UNITED STATES—My family was presented some devastating news last week when we discovered my step mom has breast cancer. I have dealt with cancer in my family, but I would argue I’ve never fully put it into perspective before. My grandfather died from throat cancer, my grandmother was a survivor of breast cancer, as was my aunt, but she later died from pancreatic cancer. My grandfather is a survivor of prostate cancer, as is my uncle, and one of my aunts is currently in the midst of battling breast cancer as well.

I’m not going to say cancer runs in my family, but there are many genetic factors that come into play that is scary. Hearing from someone that they have cancer and the battle that one might endure as a result it is damn scary, there is no other wording I can use to explain the situation to say the least. You immediately start to think about all the bad that can transpire: the surgery, the chemotherapy, the radiation, the sickness, the hair loss, the body breaking down and just that fight to keep your loved one alive.

I found the most haunting and it seemed like it was a higher power talking to me in a way that I never expected this past weekend. How so? It just seemed to happen that all these movies fell into my lap dealing with cancer. I watched this great drama “50/50” starring Joseph Gordon Levitt as a young man battle cancer in his spine. His struggle to grasp with the diagnosis, having chemotherapy, being fearful about having surgery, having friends to rely on and a relationship that appeared solid that was not so solid.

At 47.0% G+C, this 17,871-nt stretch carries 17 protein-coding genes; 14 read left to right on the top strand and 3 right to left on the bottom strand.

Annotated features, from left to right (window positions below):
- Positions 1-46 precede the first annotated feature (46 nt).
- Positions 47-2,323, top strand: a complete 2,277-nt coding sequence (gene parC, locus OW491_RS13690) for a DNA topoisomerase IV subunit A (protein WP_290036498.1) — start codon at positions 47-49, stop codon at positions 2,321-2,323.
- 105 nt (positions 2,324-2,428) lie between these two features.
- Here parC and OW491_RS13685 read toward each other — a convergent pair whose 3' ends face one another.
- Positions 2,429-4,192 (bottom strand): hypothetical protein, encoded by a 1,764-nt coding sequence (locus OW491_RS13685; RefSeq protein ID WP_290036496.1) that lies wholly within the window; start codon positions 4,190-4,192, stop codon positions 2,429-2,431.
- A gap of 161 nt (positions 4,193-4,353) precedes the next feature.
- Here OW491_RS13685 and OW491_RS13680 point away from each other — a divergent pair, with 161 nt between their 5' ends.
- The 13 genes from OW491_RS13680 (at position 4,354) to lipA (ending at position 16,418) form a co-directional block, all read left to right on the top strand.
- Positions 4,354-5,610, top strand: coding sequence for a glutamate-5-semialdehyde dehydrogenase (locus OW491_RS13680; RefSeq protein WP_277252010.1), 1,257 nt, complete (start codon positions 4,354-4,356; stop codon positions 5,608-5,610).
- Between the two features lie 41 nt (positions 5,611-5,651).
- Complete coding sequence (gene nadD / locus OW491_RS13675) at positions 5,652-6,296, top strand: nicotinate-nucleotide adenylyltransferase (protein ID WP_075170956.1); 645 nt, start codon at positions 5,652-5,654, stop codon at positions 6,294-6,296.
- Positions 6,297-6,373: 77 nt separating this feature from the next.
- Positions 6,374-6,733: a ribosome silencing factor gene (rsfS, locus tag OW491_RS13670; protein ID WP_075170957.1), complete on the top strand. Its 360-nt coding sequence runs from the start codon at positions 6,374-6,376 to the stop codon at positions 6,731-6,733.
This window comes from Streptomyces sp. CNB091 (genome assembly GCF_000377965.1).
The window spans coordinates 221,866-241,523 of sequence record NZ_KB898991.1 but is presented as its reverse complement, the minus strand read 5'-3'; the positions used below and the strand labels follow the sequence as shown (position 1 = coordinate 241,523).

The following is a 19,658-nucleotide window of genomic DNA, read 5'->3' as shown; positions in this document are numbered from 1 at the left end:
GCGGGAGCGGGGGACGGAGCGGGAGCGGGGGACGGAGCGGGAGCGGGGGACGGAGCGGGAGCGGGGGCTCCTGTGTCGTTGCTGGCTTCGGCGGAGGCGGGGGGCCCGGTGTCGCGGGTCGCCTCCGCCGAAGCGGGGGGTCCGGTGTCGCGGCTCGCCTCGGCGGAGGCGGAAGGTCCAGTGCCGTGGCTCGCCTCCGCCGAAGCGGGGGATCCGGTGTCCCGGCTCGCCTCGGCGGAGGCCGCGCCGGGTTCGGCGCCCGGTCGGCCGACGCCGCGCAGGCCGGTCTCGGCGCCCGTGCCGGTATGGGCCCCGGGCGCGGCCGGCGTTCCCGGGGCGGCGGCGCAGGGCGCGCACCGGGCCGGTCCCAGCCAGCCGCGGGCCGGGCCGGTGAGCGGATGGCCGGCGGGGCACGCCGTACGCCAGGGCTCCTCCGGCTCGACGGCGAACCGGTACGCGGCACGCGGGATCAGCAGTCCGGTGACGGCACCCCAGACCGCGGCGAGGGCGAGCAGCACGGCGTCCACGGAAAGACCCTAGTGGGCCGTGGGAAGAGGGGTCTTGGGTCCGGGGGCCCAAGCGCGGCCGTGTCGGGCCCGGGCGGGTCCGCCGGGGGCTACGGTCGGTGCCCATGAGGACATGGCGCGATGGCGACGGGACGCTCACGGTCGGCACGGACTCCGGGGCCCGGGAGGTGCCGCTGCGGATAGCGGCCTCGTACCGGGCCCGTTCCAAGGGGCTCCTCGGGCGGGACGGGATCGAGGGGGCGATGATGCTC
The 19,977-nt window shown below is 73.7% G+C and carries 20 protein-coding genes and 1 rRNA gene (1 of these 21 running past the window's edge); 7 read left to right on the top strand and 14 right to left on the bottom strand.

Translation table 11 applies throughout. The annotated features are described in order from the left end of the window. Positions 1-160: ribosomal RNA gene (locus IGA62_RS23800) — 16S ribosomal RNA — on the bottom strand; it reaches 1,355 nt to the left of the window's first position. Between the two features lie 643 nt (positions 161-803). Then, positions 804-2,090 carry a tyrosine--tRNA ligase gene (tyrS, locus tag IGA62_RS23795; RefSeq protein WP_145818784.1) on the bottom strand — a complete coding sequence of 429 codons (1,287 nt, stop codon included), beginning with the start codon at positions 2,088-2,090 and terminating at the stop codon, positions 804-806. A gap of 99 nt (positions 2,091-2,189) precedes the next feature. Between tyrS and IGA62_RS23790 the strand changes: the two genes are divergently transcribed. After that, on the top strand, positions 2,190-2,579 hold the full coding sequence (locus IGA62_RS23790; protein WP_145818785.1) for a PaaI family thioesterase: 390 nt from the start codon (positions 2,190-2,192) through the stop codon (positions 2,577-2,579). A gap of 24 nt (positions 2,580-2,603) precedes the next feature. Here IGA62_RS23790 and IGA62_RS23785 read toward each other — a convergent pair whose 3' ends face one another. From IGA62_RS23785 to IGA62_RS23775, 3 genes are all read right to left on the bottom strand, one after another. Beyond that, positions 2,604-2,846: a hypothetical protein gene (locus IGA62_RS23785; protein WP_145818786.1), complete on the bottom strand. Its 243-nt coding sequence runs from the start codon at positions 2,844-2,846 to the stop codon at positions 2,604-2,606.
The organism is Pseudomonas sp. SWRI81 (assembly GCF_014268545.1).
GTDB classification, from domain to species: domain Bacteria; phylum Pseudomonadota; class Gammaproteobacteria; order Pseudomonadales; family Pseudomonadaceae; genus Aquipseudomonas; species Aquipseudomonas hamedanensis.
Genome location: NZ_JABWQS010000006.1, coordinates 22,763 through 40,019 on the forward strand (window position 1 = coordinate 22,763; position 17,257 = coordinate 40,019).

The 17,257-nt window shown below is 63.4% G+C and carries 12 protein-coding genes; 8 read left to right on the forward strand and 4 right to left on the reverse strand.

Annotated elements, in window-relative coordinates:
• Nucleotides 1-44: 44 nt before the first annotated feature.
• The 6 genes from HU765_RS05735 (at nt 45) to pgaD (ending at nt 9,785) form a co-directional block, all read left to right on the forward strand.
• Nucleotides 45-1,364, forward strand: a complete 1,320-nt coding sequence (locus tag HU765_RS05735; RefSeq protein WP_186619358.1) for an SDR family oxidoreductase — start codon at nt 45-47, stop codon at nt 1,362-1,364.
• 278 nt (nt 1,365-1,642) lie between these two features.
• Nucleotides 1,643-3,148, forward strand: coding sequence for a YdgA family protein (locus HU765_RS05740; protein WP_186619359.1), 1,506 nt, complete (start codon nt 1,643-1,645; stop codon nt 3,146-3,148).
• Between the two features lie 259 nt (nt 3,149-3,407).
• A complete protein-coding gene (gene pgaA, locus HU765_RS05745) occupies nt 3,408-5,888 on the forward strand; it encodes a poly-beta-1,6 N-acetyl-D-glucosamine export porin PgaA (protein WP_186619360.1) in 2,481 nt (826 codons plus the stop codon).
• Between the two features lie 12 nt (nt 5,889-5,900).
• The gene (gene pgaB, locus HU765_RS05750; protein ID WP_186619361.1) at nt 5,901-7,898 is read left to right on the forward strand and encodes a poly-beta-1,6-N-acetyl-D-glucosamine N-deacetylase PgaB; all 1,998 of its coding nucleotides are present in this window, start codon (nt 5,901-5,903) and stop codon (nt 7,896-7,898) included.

The thing that struck me was the chemotherapy. I had no idea that chemotherapy can be such a daunting task. It is a kick in the gut to the person who is getting the treatment. It is NOT easy and it punches the body in ways that you never expect. I learned you sit in a room getting the chemo while others are also in the room.

Some who look like normal people, others not so much like clinging to life and that is not an easy sight to view. We are in a pandemic, but at the same time if I want to have that hope and courage that is difficult to look at so I can only imagine how my stepmom felt learning those details. There are going to be days that you just don’t want to be bothered, you don’t want to be asked how you’re doing. People don’t truly understand what it is you’re battling even though you’re doing all in your power to be strong, there are going to be those moments of weakness, where you want to communicate, but you don’t really know how to do it.

My mind is just running overtime attempting to prepare myself for the journey that is about to take place. There are going to be highs, major lows and struggles, rather I am prepared for them or not, I have to mentally get my mind in the zone to prepare for what is about to come my way America, not just for my stepmom, my family and myself. I’m not battling the cancer, but I am indeed on the journey with the person who is battling the cancer, so I need to be strong for them  so that fight inside them doesn’t give up and they push when there are days they don’t want to push.

I don’t know what it is like to hear the words “You have cancer.” However, I do know what it’s like to hear the words from a family member, “I have cancer” and for me to say I’m not scared, I’m not worried would be an understatement. Cancer is scary, it’s a battle, more for the person enduring it than the person who isn’t, and the support you deliver makes a ton of a difference America for the fight to survive.